MOORE, Okla. – A man and his son were driving to a doctor’s appointment when they were run off the highway by a semi, and the driver of the truck didn’t even bother to check on the two.
“We were just cruising down the road and, the next thing I know, we are getting pushed by a semi truck across I-44,” said Conrad Evans.
The 15-year-old was talking about the scary situation he found himself in with his dad, Murray Evans, Tuesday morning.
“I’m in the left lane of the 44 junction, doing about 45 or so; it’s pretty steady traffic, still-rush hour. Semi truck coming in pretty fast from I-40 and doesn’t stay in his lane, bumps us, across our lane, across the next lane. It’s just the grace of God that we weren’t hit again,” Murray said.
“It was just like a big lurch and, then, we were like picked up by the semi tractor and pushed all the way across the interstate and on to the shoulder,” Conrad said.
Evans’s car took a beating. The semi tire swirls on the side of the car are still visible.
“The beams on the side of the car door is exposed, if there had been the spikes that some of the trucks have on their wheels, it could have been a lot worse,” Murray said.
Murray said he wasn’t hurt, but “My shoulders are sore… you take a hit like that, something is going to hurt,” Conrad said.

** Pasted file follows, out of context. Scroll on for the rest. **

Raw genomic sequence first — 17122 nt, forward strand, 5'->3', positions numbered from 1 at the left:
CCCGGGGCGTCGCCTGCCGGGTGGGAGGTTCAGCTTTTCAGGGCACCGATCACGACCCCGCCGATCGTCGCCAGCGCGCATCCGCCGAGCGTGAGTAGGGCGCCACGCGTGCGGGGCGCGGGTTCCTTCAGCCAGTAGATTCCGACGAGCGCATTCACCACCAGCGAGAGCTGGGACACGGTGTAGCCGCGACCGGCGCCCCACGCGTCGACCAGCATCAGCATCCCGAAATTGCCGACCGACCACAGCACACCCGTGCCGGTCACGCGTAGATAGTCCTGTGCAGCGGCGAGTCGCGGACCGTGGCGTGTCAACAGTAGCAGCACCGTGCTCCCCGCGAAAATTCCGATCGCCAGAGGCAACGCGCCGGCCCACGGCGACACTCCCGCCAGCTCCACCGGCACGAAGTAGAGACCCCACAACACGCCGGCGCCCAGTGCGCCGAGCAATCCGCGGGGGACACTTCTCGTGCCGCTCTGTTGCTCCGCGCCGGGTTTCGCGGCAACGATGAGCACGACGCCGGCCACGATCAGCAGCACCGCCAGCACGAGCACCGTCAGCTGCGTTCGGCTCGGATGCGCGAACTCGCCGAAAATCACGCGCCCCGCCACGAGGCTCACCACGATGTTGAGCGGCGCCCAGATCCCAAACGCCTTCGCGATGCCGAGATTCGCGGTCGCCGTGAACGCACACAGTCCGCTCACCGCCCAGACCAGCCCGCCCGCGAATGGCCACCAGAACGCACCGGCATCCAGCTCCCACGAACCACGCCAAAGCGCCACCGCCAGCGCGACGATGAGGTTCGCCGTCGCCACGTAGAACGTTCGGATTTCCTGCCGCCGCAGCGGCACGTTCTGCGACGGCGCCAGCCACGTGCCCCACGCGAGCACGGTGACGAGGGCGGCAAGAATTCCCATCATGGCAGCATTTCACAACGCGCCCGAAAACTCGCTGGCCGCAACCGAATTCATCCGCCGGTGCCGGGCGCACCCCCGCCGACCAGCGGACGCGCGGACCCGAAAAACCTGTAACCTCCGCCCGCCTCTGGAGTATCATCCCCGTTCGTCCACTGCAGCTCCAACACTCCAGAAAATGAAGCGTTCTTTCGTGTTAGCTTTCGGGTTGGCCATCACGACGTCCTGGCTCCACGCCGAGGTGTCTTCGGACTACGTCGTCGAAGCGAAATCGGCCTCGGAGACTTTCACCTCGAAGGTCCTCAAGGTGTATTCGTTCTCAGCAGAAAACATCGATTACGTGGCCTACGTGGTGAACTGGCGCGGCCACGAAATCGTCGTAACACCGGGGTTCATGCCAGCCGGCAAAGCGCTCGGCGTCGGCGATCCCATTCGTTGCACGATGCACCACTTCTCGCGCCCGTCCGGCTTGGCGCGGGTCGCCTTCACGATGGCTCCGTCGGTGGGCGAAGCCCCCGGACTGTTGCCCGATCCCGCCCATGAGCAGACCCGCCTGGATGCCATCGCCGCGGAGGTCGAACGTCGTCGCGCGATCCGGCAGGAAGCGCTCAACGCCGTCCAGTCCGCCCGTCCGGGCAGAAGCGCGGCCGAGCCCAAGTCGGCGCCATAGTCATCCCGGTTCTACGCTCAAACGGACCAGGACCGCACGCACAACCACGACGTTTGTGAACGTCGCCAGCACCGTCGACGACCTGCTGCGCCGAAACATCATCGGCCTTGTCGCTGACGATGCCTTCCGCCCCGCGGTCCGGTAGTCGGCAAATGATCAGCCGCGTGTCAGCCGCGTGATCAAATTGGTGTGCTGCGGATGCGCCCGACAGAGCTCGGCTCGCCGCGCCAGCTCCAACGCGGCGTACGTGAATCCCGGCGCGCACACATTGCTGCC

As for the driver of the semi, Murray said he showed little concern.
“The trucker didn’t immediately pull off; he pulled off a quarter mile up the road, got out, looked at his vehicle, got back in and left,” he said. “No attempt that I’m aware of to call emergency services or check on the person he hit.”
Evans said he saw the words Simonton Trucking on the side of the semi.
News 4 called the company in South Dakota, but they haven’t returned our calls.
Murray thought, since it was a busy intersection, there might be camera that caught the collision.
ODOT told News 4 that there are traffic cams at the I-40, I-44 exchange, but they are for traffic flow purposes only and they are not recorded.
The city of Oklahoma City said, since the roads are interstates, they have no cameras on the area, and Oklahoma City police told us the only cameras they have on streets are in Bricktown.
As for a lasting effect on Conrad, a permit driver, “Now that I’m driving, just be ready for everything I guess now.”